Initialization of new model objects in Rails

Hey guys… having an issue that hopefully someone can help with.

I have a ActiveRecord model called WebPage, it has two fields - url and
title. I want the title to be determined by parsing the html (I’m using
Nokogiri) - and this is where I’m having issues.

My code looks something like:

class WebPage < ActiveRecord::Base
attr_accessible :url, :title, :doc

def doc
@doc ||= Nokogiri::HTML(open(@url))
end

def title
title = @doc.css(‘title’)
end
end

What is happening, is if I run this and try and create a new object
(@page
= WebPage.new(@url), I get:
ActionView::Template::Error (undefined method `css’ for nil:NilClass)

Now, if I set @doc in my controller, and change the name of title to
set_title and call @page.title = @page.set_title, it works. But that is
very ugly and if I’ve learned anything from rails, is that if it looks
ugly
to start with, it’s probably not the right way.

What am I doing wrong?

On Dec 19, 2012, at 4:46 PM, Dan B. wrote:

@doc ||= Nokogiri::HTML(open(@url))

Now, if I set @doc in my controller, and change the name of title to set_title
and call @page.title = @page.set_title, it works. But that is very ugly and if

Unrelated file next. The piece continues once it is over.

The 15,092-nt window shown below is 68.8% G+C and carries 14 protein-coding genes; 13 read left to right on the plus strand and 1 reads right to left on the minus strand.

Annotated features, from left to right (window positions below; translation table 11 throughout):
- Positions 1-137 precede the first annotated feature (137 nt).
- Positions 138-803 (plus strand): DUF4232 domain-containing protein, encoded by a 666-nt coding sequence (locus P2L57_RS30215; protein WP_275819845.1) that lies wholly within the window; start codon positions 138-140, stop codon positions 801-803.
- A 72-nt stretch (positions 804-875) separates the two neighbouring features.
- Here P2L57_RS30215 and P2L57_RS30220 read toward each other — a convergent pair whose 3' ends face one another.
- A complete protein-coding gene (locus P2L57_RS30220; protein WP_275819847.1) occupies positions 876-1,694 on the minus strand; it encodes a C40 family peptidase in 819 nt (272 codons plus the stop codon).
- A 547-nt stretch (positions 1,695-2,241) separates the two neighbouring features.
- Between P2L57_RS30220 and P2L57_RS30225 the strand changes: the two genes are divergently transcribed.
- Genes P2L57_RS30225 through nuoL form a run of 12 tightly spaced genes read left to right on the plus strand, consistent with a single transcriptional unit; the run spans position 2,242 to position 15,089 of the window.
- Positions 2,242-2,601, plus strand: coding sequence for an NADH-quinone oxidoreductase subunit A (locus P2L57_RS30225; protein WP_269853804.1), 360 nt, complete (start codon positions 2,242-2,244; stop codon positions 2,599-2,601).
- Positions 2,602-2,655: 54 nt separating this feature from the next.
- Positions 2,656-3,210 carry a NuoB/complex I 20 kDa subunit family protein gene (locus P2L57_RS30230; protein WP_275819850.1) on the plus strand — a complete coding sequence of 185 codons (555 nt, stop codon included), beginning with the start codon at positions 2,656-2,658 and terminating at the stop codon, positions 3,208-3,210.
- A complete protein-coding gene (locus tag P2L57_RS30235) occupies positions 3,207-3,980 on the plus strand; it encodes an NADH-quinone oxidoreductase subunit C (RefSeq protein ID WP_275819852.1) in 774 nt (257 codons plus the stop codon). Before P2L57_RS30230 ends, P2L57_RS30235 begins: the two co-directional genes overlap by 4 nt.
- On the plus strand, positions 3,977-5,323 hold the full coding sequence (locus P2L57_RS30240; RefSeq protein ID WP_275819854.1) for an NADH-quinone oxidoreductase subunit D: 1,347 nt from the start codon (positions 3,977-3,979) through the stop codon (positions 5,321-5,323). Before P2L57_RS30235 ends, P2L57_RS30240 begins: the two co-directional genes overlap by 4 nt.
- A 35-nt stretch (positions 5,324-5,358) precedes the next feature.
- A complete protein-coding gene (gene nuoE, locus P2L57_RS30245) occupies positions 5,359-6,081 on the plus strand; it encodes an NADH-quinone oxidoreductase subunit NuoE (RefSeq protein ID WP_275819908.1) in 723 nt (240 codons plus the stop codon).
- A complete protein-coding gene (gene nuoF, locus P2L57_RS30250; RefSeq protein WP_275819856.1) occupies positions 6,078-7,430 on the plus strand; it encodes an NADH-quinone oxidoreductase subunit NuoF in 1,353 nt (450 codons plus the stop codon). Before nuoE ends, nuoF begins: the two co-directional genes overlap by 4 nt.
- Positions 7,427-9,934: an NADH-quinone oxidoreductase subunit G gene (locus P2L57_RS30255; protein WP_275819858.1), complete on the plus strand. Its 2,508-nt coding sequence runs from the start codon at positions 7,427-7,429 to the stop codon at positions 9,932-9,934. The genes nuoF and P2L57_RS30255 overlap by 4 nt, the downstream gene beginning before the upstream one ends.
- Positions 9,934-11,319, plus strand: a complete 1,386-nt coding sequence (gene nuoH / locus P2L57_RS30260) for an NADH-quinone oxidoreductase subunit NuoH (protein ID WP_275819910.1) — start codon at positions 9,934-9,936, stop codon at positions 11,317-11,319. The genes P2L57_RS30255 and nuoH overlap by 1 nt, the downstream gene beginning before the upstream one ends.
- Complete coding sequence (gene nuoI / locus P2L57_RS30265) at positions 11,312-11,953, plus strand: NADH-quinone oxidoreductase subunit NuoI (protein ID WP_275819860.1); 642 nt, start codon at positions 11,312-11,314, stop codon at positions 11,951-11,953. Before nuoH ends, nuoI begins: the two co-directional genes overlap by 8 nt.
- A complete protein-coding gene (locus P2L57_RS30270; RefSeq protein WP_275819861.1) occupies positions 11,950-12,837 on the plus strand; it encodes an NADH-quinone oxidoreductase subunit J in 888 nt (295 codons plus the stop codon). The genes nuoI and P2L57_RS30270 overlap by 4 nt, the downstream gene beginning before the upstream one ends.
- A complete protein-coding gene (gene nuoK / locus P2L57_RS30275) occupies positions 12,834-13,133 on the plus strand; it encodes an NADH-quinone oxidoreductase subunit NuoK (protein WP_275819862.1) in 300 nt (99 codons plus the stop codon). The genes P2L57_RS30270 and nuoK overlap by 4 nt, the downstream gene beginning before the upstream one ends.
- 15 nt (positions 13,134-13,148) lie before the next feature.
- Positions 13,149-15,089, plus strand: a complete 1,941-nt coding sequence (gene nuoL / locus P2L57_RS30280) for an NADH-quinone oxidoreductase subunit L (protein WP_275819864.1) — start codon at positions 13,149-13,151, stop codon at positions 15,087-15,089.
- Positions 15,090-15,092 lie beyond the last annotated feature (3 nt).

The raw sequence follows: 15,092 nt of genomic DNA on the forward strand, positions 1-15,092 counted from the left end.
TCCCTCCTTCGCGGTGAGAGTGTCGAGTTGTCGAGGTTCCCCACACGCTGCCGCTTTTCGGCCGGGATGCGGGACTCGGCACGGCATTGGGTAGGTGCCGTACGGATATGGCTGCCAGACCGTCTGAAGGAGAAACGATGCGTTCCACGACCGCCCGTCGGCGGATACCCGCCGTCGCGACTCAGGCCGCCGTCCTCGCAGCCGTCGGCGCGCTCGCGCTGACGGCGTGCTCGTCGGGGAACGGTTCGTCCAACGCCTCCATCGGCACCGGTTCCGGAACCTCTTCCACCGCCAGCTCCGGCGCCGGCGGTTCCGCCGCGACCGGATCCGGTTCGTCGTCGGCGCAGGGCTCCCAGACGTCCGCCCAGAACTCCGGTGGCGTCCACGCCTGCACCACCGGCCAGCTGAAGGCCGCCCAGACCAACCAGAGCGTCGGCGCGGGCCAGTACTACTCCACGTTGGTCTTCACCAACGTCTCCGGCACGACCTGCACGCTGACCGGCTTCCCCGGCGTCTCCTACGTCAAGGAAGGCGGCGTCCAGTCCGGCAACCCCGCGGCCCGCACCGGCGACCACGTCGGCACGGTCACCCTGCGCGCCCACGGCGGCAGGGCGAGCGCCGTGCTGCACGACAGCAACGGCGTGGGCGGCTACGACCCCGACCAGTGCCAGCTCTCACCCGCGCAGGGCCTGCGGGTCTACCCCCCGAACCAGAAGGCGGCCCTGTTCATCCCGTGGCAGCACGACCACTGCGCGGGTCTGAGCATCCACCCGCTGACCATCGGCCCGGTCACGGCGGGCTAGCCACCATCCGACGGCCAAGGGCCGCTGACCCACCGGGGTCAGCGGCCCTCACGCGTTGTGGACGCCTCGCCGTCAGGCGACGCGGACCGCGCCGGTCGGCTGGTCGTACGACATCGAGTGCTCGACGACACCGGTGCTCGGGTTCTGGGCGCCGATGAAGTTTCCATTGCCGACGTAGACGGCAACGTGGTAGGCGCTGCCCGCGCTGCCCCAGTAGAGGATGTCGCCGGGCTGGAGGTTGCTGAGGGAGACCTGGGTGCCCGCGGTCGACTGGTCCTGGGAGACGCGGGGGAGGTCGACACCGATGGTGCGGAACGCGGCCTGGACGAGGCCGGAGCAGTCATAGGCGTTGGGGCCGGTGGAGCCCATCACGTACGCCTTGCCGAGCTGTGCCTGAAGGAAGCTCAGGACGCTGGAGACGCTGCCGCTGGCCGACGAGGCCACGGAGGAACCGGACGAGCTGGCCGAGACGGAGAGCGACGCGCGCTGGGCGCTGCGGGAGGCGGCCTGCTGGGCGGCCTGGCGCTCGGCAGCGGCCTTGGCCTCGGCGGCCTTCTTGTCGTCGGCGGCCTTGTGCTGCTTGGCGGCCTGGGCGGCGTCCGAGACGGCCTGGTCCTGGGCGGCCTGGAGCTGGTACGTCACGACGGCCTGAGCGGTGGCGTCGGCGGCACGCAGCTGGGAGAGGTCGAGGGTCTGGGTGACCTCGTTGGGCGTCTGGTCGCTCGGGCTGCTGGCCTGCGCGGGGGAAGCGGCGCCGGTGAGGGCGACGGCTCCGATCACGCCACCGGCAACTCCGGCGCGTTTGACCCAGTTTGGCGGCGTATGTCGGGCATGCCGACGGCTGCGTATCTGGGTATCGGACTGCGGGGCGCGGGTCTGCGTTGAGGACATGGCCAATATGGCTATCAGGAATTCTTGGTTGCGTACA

I’ve learned anything from rails, is that if it looks ugly to start with, it’s
probably not the right way.

What am I doing wrong?

You’re not calling your doc() method when you use the @doc instance
variable, so you aren’t initializing @doc. I believe you could fix this
by removing the @ before doc in your title method. You’re still going to
get the benefit of “memoizing” the value (you’ll only look it up once,
no matter how many times you ask for it).

One other thing to consider here. doc.css will always return an
array-like NodeSet rather than a Node. You can do one of two things:
doc.css(‘title’).first() or doc.at_css(‘title’), which will do the same
thing. And then if you want the content of the title, you need to say
so. Otherwise, you will get a Node, and if it gives you the string
contents of itself as a return value, that’s pure coincidence.

title = doc.at_css(‘title’).content

Walter

Wow… you have no idea how long I’ve been staring at this. That’s
exactly
what it was… changed “@doc” to “doc” and that did it.

I do have some code for parsing out the NodeSet… just removed it for
simplicity in my code. However, my code isn’t as clean as what you have
so
I’ll play around with it some.

Thanks a bunch!

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